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At Untapped Cities, we love getting to know established and emerging artists who are creating interesting, thought-provoking work. This is why we love art fairs, where you can wander from booth to booth and see what’s happening in the art world now. PULSE has gathered together some of the best and the brightest at the Metropolitan Pavilion in Chelsea for a four-day fair that started yesterday and will run until Sunday. According to Director Cornell DeWitt, what sets PULSE apart is the Impulse initiative for emerging artists—the upper level of the fair is devoted entirely to them, with more established artists on the ground floor. They are also one of the few art fairs that includes performance art. I’m presenting here my picks for the most promising artists at PULSE.

Hyper-photo by Jean François Rauzier, represented by Waterhouse & Dodd. I first saw Rauzier's hyper-photos at SCOPE, where he exhibited an amazing image from Pantin, the graffiti mecca outside Paris.

Hyper-photo by French artist Jean François Rauzier, represented by London-based gallery Waterhouse & Dodd. I first saw Rauzier’s hyper-photos at SCOPE, where he exhibited an amazing image from Pantin, the graffiti mecca outside Paris. This image is a composite of the Blue Mosque in Istanbul, the Library of Congress, paintings from various museums and other elements.

I couldn't help admiring this collage by artist duo Ghost of a Dream, who we interviewed in connection with their work at No Longer Empty.

I couldn’t help admiring this collage by artist duo Ghost of a Dream, whom we interviewed in connection with their work in No Longer Empty’s ‘How Much Do I Owe You?’ exhibition. Ghost of a Dream uses found materials like lottery tickets and the covers of romance novels to explore people’s dreams and fantasies. This collage is showing at Davidson Contemporary‘s booth.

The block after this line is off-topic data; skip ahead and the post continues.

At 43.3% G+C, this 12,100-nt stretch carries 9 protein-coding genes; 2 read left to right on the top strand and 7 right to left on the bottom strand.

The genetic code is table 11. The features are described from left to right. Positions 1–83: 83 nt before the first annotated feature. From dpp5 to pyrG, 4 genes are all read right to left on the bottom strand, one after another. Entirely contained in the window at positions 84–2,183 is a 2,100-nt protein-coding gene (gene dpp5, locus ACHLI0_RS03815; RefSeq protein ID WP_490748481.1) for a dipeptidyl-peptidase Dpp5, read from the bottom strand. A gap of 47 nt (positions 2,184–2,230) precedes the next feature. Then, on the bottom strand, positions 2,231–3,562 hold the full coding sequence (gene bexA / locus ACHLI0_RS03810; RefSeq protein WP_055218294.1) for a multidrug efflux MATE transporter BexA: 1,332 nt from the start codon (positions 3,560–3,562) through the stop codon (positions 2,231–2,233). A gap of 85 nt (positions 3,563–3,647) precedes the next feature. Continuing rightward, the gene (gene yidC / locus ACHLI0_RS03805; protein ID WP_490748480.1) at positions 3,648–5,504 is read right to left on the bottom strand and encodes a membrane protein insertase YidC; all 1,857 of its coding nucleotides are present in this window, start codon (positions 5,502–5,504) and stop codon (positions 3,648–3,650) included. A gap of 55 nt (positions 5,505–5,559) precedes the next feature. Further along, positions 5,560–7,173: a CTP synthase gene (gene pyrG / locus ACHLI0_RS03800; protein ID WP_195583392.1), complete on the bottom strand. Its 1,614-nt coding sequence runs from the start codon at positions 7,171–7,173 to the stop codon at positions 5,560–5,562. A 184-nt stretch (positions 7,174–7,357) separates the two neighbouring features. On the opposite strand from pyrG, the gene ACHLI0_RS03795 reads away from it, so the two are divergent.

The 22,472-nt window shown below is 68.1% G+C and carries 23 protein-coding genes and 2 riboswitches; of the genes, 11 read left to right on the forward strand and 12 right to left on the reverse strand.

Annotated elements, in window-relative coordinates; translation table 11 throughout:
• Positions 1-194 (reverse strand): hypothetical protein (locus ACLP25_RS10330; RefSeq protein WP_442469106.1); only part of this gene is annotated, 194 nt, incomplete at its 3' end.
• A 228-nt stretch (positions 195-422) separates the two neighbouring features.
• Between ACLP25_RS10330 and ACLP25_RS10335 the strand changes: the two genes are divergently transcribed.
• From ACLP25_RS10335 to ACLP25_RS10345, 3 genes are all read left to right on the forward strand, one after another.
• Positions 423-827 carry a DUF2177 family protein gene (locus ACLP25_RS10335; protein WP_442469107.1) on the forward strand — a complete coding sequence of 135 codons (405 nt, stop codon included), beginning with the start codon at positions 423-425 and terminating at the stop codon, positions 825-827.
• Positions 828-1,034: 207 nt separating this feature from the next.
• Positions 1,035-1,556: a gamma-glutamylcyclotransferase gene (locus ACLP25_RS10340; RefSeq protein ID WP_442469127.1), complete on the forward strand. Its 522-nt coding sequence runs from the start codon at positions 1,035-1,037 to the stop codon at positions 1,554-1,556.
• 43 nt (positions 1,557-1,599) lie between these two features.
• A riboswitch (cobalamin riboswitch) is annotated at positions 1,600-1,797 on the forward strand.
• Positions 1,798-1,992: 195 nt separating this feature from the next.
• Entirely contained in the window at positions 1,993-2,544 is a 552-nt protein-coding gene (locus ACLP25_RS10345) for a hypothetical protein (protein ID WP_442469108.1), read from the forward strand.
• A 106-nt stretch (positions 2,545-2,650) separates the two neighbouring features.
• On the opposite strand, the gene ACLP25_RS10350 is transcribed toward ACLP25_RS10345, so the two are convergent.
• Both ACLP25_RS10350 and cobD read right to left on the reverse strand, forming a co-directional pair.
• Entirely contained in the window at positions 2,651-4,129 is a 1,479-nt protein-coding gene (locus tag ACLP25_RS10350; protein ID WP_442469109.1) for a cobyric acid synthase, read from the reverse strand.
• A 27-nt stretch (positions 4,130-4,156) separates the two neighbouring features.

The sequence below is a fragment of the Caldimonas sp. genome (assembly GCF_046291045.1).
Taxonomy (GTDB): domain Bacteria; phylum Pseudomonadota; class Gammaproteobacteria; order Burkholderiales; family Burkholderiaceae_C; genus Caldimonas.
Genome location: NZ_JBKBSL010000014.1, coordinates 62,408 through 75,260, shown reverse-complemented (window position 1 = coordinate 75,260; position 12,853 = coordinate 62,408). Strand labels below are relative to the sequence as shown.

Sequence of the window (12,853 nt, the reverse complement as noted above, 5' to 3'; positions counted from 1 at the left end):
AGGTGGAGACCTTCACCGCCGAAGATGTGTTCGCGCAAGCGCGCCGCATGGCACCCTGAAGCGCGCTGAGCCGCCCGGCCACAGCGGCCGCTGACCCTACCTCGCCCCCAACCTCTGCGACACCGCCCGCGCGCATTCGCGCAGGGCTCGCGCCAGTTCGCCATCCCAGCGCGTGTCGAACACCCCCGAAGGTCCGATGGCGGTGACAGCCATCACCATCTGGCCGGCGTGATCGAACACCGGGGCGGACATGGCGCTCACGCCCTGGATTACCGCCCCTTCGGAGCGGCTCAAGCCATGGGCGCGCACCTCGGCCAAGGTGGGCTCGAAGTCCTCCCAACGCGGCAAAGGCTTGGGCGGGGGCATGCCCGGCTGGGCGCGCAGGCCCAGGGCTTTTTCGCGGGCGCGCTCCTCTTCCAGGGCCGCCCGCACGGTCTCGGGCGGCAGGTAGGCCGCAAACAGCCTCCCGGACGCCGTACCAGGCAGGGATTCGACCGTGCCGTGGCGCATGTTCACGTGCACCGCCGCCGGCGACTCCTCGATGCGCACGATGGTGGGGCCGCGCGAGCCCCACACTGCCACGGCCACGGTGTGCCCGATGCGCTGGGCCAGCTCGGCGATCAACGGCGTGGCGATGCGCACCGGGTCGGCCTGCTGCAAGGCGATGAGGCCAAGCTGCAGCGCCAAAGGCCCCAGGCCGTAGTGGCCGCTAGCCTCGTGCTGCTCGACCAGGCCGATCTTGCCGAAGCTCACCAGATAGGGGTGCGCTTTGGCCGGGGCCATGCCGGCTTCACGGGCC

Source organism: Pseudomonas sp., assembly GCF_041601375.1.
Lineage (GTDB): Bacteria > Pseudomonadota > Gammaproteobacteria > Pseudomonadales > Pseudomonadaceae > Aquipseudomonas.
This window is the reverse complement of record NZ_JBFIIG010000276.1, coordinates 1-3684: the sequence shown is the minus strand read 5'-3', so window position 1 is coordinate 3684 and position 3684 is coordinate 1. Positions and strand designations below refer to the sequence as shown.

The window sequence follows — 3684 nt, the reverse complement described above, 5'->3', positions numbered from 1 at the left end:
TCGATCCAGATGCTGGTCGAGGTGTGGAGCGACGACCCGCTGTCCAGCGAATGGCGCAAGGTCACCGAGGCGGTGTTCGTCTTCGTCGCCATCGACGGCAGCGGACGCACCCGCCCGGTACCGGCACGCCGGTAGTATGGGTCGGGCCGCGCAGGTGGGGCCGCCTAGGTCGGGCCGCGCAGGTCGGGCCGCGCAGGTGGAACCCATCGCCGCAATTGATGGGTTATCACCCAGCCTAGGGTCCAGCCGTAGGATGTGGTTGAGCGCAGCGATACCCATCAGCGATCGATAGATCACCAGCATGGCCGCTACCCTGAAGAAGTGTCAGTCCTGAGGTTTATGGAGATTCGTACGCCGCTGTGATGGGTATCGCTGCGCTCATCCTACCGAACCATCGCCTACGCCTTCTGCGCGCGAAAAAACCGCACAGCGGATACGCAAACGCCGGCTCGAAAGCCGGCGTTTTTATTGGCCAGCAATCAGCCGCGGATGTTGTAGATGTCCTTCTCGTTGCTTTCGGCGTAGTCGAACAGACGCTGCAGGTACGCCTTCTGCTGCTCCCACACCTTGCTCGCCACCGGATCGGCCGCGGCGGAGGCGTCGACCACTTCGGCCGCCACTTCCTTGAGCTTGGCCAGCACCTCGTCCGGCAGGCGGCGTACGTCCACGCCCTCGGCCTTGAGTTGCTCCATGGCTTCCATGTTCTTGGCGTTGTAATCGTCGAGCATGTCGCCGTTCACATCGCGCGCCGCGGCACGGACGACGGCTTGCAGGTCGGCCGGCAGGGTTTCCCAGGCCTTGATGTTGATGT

Upstairs, in the Impulse section, Montreal-based gallery Art Mûr is showing a collection of little architectural sculptures by Guillaume Lachapelle.

Upstairs, in the Impulse section, Montreal-based gallery Art Mûr is showing a collection of little architectural sculptures by Guillaume Lachapelle. Lachapelle first draws models and then creates them using a 3D printer. They seem to question the limits of space, by showing bookcases that curve inwards and disappear into a mysterious abyss, or else by presenting a house that seems to be floating in the air, supported only by thin pipes. They remind me a bit of Daniel Arsham‘s sculptures, which seem to defy the laws of physics.

Check out the editor’s picks for SCOPE. Get in touch with the author @lauraitzkowitz.

 art fairs, chelsea, Pulse

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